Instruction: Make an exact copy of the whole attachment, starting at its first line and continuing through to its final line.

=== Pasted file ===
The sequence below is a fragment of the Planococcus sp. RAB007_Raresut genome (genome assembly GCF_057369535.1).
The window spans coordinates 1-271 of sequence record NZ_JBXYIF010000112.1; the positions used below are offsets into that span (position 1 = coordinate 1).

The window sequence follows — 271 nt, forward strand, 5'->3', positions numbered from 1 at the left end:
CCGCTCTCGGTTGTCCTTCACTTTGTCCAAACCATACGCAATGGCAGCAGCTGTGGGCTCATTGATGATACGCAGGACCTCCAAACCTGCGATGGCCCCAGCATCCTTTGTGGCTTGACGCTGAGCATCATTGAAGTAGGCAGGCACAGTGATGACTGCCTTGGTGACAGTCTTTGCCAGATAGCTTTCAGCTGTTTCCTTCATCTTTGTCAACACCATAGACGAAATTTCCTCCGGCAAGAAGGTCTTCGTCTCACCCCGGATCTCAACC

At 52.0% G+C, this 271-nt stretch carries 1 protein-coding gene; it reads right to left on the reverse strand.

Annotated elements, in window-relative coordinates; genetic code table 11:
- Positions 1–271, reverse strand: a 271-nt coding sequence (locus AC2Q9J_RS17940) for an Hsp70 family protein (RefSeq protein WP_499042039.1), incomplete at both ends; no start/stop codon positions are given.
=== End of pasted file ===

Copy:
The sequence below is a fragment of the Planococcus sp. RAB007_Raresut genome (genome assembly GCF_057369535.1).
The window spans coordinates 1-271 of sequence record NZ_JBXYIF010000112.1; the positions used below are offsets into that span (position 1 = coordinate 1).

The window sequence follows — 271 nt, forward strand, 5'->3', positions numbered from 1 at the left end:
CCGCTCTCGGTTGTCCTTCACTTTGTCCAAACCATACGCAATGGCAGCAGCTGTGGGCTCATTGATGATACGCAGGACCTCCAAACCTGCGATGGCCCCAGCATCCTTTGTGGCTTGACGCTGAGCATCATTGAAGTAGGCAGGCACAGTGATGACTGCCTTGGTGACAGTCTTTGCCAGATAGCTTTCAGCTGTTTCCTTCATCTTTGTCAACACCATAGACGAAATTTCCTCCGGCAAGAAGGTCTTCGTCTCACCCCGGATCTCAACC

At 52.0% G+C, this 271-nt stretch carries 1 protein-coding gene; it reads right to left on the reverse strand.

Annotated elements, in window-relative coordinates; genetic code table 11:
- Positions 1–271, reverse strand: a 271-nt coding sequence (locus AC2Q9J_RS17940) for an Hsp70 family protein (RefSeq protein WP_499042039.1), incomplete at both ends; no start/stop codon positions are given.